Security Shop Breach
Antivirus company Avast denies responsibility over the exposure of PayPal exposure and payment detail leaks after a security shop was breached. The rather aghast firm insists that the leakage and compromised security of thousands of clients wasn't their fault, but the fault of the German reseller. The irony is quite thick on their statement, even though the security shop was in fact selling security products (so the leak is the rough equivalent of robbers being able to get away with robbing a gun store). Thousands of customers and their payment details (from PayPal or otherwise) was leaked altogether last Saturday and Sunday (March 9 and 10).
The hacker who did it... Maxn3y, who's based in Turkey
Was able to deface and vandalize the Avadas website on March 9 before putting what was claimed to be customer details for the sake of leaking them to anyone who cared to look. The intentionally exposed info included configuration files that are incomplete found from the shop domain page of the Avadas site, the authentic admin login details for the site (that have long been changed after the defacement was undone over the weekend), and what security professionals think is the PayPal payment details of over 20,000 consumers. Understandably, Avast quickly distanced itself from the incident, stating that the German reseller is solely responsible for the leakage.
The data dump that was analyzed by other news organizations that covered the incident as it happened shows that the attackers also took hold of bank and payment info of the customers, their usernames, email addresses, and encrypted passwords, which shows that the online outlaws truly hit the payload with this digital heist and Information Superhighway robbery. The site was manned by Procello, which confessed that the customer database had been ultimately compromised and customer data had been outright stolen. However, Procello is unsure how many Avast customers were among those that had their information jeopardized by the hacking expedition of Maxn3y.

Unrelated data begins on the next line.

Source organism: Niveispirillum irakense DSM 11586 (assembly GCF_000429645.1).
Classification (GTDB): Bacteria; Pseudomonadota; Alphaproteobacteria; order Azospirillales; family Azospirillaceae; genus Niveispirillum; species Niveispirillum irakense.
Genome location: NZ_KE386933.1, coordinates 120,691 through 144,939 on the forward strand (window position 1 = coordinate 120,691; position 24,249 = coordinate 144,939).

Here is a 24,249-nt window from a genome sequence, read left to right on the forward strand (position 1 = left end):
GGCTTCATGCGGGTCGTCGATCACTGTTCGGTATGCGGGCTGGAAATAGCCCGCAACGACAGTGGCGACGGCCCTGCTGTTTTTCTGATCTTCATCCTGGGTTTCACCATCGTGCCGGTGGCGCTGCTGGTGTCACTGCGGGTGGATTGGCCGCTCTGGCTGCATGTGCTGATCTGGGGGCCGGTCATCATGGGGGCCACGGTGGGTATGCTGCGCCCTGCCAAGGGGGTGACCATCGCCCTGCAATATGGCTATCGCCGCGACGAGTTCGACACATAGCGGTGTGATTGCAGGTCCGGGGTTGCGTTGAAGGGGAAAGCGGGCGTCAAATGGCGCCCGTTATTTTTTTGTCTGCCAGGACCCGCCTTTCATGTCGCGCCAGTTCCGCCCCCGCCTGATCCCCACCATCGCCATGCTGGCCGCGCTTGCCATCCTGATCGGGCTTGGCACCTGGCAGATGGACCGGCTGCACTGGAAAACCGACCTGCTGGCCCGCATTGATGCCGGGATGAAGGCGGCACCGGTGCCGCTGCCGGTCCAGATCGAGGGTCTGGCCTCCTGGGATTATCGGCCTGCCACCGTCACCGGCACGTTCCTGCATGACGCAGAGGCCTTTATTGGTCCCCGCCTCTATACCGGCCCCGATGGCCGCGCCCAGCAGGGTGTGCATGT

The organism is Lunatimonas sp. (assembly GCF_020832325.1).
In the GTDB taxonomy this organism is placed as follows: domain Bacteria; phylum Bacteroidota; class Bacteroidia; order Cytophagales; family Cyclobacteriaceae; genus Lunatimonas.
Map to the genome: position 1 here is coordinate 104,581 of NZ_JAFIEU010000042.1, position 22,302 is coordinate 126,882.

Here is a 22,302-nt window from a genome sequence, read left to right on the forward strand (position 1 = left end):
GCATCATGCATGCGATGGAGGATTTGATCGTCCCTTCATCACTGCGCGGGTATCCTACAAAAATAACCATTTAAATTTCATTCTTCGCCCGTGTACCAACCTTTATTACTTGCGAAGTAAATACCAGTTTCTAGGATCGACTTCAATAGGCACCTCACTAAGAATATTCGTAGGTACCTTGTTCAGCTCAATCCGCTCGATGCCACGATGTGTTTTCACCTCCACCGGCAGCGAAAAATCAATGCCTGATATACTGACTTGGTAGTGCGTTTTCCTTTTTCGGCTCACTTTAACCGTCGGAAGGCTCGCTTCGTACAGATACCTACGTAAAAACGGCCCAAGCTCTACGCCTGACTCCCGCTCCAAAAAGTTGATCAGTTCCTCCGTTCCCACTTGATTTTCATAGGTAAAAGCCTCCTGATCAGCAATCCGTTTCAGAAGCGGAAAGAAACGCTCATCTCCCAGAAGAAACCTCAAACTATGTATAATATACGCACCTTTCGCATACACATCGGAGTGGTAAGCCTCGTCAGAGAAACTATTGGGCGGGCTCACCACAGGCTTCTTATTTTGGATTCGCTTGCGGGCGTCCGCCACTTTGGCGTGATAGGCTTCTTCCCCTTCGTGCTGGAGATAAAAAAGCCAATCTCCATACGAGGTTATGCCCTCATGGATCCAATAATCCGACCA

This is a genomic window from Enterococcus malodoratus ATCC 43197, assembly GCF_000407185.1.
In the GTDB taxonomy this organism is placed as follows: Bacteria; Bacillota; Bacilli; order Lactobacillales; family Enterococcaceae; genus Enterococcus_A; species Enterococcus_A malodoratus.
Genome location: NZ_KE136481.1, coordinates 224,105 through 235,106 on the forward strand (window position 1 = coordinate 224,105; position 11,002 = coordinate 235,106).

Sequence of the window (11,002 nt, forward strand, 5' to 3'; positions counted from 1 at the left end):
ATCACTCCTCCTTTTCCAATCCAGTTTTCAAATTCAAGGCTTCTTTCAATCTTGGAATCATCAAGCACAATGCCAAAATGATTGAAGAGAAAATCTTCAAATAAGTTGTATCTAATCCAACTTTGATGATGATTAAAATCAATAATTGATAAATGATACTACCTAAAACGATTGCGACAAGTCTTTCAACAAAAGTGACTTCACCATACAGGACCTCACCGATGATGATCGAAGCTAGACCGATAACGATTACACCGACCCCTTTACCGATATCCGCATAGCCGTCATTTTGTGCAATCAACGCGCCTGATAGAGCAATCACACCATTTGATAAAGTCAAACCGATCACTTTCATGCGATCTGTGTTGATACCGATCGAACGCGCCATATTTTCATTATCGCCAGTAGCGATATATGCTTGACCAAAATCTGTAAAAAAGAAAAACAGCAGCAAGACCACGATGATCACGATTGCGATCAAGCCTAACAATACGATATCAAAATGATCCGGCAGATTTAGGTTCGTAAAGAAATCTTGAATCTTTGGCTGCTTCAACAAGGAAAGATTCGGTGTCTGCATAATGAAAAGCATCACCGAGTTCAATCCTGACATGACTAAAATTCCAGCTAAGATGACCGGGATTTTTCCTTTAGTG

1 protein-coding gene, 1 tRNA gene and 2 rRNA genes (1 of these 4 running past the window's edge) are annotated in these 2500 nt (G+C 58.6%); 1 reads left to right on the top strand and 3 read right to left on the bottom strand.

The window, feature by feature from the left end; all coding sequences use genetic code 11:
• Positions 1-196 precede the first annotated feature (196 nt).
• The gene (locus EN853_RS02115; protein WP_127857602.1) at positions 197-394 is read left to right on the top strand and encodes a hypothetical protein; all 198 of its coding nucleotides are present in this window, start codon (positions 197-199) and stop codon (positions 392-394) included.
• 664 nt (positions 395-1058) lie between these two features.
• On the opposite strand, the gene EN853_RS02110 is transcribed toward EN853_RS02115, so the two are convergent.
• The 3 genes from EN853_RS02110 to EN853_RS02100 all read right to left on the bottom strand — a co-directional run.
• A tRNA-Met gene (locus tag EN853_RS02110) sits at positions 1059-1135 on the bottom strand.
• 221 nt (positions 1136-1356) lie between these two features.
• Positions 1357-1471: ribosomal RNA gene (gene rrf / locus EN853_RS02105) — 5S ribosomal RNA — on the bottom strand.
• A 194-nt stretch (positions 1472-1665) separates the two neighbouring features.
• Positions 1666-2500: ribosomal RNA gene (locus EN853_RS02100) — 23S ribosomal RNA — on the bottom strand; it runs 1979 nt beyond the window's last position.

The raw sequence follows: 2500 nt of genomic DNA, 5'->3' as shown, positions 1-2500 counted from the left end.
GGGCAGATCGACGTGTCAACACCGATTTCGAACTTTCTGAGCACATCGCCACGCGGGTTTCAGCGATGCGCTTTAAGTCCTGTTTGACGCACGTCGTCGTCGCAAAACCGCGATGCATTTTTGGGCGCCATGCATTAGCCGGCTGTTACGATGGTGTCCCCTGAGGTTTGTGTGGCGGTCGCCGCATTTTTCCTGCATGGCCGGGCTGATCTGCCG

The company's German-language statement on the matter that's displayed on the website itself underplayed the possibility of fraud, stating that the passwords were safe thanks to encryption and minimum private information was actually stored on the site itself. It's unclear if it's just damage control on the PR's part of the firm or if there really is little to no worries to be had when it comes to identity thievery or fraudulent transactions using all that leaked information. Besides which, if the hackers were able to breach through website security, what more the encrypted password and whatnot? People have every right to feel concerned, especially if they've been victimized.
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